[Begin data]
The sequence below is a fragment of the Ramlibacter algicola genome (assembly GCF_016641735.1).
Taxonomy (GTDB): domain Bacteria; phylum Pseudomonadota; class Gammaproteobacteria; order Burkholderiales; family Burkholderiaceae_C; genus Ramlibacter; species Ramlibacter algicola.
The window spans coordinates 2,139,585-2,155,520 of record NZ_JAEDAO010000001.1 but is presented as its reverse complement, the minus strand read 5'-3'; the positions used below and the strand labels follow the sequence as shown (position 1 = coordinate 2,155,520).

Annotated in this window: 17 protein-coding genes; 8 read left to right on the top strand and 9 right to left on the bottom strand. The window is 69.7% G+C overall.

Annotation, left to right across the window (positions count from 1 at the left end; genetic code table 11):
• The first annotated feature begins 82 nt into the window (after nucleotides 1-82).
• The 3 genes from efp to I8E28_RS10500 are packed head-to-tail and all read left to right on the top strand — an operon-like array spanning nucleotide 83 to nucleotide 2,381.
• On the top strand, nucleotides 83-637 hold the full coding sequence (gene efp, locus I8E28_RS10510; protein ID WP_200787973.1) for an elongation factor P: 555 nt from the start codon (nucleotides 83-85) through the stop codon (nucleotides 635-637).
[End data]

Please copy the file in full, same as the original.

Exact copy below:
The sequence below is a fragment of the Ramlibacter algicola genome (assembly GCF_016641735.1).
Taxonomy (GTDB): domain Bacteria; phylum Pseudomonadota; class Gammaproteobacteria; order Burkholderiales; family Burkholderiaceae_C; genus Ramlibacter; species Ramlibacter algicola.
The window spans coordinates 2,139,585-2,155,520 of record NZ_JAEDAO010000001.1 but is presented as its reverse complement, the minus strand read 5'-3'; the positions used below and the strand labels follow the sequence as shown (position 1 = coordinate 2,155,520).

Annotated in this window: 17 protein-coding genes; 8 read left to right on the top strand and 9 right to left on the bottom strand. The window is 69.7% G+C overall.

Annotation, left to right across the window (positions count from 1 at the left end; genetic code table 11):
• The first annotated feature begins 82 nt into the window (after nucleotides 1-82).
• The 3 genes from efp to I8E28_RS10500 are packed head-to-tail and all read left to right on the top strand — an operon-like array spanning nucleotide 83 to nucleotide 2,381.
• On the top strand, nucleotides 83-637 hold the full coding sequence (gene efp, locus I8E28_RS10510; protein ID WP_200787973.1) for an elongation factor P: 555 nt from the start codon (nucleotides 83-85) through the stop codon (nucleotides 635-637).